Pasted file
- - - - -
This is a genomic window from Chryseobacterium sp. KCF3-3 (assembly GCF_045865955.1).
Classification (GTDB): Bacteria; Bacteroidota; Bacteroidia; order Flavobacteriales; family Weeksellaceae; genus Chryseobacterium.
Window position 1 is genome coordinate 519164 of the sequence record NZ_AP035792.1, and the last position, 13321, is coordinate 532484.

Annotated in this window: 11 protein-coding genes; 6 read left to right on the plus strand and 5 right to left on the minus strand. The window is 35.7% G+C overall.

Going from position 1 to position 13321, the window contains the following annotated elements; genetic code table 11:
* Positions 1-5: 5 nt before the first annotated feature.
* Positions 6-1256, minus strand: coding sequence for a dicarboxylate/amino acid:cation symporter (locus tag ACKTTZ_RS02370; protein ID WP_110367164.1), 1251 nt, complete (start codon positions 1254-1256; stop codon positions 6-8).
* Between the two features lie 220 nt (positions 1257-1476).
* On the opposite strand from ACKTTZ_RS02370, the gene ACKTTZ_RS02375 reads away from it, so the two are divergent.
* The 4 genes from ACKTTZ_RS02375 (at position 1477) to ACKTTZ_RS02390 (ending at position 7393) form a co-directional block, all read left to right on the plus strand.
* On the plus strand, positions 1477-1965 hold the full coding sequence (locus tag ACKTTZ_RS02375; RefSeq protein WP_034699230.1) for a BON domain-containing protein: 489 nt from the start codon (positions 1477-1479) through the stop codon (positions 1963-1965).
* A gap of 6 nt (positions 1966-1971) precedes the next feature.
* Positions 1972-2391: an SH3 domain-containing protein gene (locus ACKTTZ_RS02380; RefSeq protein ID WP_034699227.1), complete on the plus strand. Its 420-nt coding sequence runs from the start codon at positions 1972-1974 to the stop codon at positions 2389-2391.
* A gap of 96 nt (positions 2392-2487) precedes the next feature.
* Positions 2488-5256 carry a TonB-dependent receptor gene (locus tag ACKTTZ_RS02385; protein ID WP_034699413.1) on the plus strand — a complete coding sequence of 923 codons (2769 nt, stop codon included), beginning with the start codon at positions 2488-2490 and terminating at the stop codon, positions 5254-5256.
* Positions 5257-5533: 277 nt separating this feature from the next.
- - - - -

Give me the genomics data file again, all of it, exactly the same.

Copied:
This is a genomic window from Chryseobacterium sp. KCF3-3 (assembly GCF_045865955.1).
Classification (GTDB): Bacteria; Bacteroidota; Bacteroidia; order Flavobacteriales; family Weeksellaceae; genus Chryseobacterium.
Window position 1 is genome coordinate 519164 of the sequence record NZ_AP035792.1, and the last position, 13321, is coordinate 532484.

Annotated in this window: 11 protein-coding genes; 6 read left to right on the plus strand and 5 right to left on the minus strand. The window is 35.7% G+C overall.

Going from position 1 to position 13321, the window contains the following annotated elements; genetic code table 11:
* Positions 1-5: 5 nt before the first annotated feature.
* Positions 6-1256, minus strand: coding sequence for a dicarboxylate/amino acid:cation symporter (locus tag ACKTTZ_RS02370; protein ID WP_110367164.1), 1251 nt, complete (start codon positions 1254-1256; stop codon positions 6-8).
* Between the two features lie 220 nt (positions 1257-1476).
* On the opposite strand from ACKTTZ_RS02370, the gene ACKTTZ_RS02375 reads away from it, so the two are divergent.
* The 4 genes from ACKTTZ_RS02375 (at position 1477) to ACKTTZ_RS02390 (ending at position 7393) form a co-directional block, all read left to right on the plus strand.
* On the plus strand, positions 1477-1965 hold the full coding sequence (locus tag ACKTTZ_RS02375; RefSeq protein WP_034699230.1) for a BON domain-containing protein: 489 nt from the start codon (positions 1477-1479) through the stop codon (positions 1963-1965).
* A gap of 6 nt (positions 1966-1971) precedes the next feature.
* Positions 1972-2391: an SH3 domain-containing protein gene (locus ACKTTZ_RS02380; RefSeq protein ID WP_034699227.1), complete on the plus strand. Its 420-nt coding sequence runs from the start codon at positions 1972-1974 to the stop codon at positions 2389-2391.
* A gap of 96 nt (positions 2392-2487) precedes the next feature.
* Positions 2488-5256 carry a TonB-dependent receptor gene (locus tag ACKTTZ_RS02385; protein ID WP_034699413.1) on the plus strand — a complete coding sequence of 923 codons (2769 nt, stop codon included), beginning with the start codon at positions 2488-2490 and terminating at the stop codon, positions 5254-5256.
* Positions 5257-5533: 277 nt separating this feature from the next.